Next I wanted to test the performance of the new machine on its own, with a couple of recent games that wouldn't even be worth installing on the old machine.
The demo of Crysis feels a little like playing Far Cry, except that the graphics are far better. It's a first-person shooter set on a tropical island covered in palm trees, long grass, and the North Korean army. Using Fraps to capture three sets of 180-second benchmarks (timed to capture as much uninterrupted action as possible) with the graphics settings all set to High, Anti-aliasing set to Off, and running at 1680x1050, the framerates were:
|Fraps benchmark run
(Note: I'm not sure why Fraps reports different maximum and minimum values in its minmaxavg benchmark files to those that can be calculated from its fps benchmark files.) Using the combined fps.csv files to generate a histogram, we get this:
The histogram shows that most of the frame rates achieved during the three benchmark runs were in the 26–30 frames per second range. A game running at 26 to 30 frames per second is playable, but it won't look or feel as silky smooth as you might like. The 31–35 range is more comfortable, and anything over 35 is very nice.
Even though the frame rate in Crysis was less than 35 frames per second 90% of the time, and less than 25 frames per second 20% of the time, the demo still felt entirely playable, with only the occassional feeling of drag. Lowering a few of the more demanding graphical settings would no doubt boost the frame rates up.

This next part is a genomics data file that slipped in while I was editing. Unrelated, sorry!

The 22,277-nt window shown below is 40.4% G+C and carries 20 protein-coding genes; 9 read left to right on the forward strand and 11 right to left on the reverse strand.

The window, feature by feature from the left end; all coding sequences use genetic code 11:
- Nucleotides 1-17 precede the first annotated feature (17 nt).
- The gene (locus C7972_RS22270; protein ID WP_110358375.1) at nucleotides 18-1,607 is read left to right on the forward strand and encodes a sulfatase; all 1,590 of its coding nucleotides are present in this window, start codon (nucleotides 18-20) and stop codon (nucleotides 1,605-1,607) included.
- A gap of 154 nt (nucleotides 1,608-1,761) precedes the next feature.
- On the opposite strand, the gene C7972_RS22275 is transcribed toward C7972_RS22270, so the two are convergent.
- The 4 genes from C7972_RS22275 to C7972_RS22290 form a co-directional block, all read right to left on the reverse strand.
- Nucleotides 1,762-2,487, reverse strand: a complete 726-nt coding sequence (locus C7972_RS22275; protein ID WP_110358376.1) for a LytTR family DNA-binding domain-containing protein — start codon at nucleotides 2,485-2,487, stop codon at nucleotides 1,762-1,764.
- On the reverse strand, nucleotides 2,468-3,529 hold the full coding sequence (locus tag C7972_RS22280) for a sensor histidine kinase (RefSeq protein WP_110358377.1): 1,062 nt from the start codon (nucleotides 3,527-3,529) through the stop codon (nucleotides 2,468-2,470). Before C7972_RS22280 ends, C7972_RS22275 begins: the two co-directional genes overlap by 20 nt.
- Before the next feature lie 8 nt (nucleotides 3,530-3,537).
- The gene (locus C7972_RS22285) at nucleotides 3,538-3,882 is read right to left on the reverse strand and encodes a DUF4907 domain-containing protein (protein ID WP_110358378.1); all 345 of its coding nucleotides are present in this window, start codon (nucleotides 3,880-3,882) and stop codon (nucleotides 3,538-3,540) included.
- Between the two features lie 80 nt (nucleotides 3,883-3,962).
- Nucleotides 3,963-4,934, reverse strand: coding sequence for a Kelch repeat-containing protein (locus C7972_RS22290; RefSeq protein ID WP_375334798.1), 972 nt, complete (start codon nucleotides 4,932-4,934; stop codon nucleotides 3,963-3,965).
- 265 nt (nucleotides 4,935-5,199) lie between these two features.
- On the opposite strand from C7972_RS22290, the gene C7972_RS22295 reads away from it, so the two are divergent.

Another first-person shooter, the demo of Call Of Duty 4 takes place on a level called "The Bog" and features non-stop gun fighting. Fraps was used as before, and the graphical and texture setting were all turned to their maximum (except number of corpses which was set to Medium), Anti-aliasing was set to 4x, and the resolution was 1680x1050. The frame rates were:
|Fraps benchmark run
And a histogram of the combined fps.csv benchmark results:
The frame rates in Call Of Duty 4 were most often in the 41 to 45 frames per second range, and the game usually felt very smooth to play. However, there were parts of the demo, particularly the point were you move from one gun fight to another, where the game drags very badly and it feels like the frame rate is down in single digits. But this isn't reflected by Fraps, so it's possibly disk IO or CPU activity causing a bottleneck. On reaching the next gun fight, the action is fluid again.
I'm not going to benchmark BioShock because nearly the entire game stuttered while I was playing. Roughly every second, the game would pause for a fraction of a second and then continue, like it was waiting while it accessed the hard disk, only the disk light was not flashing. When it wasn't stuttering, the frame rate was very high and smooth. The stuttering didn't make BioShock unplayable, but it was a serious negative, making it harder to aim at targets. I've searched around online for answers, and it sounds like a lot of people have had this trouble with BioShock, on both the PC and the XBox 360 versions. Some forum postings have suggested that where games stutter like this and the frame rate is not low, it may be caused by the game struggling to switch across processor cores on a multi-core processor. If I encounter the same problem in another game, or find out how to resolve the problem, I'll try to update this page.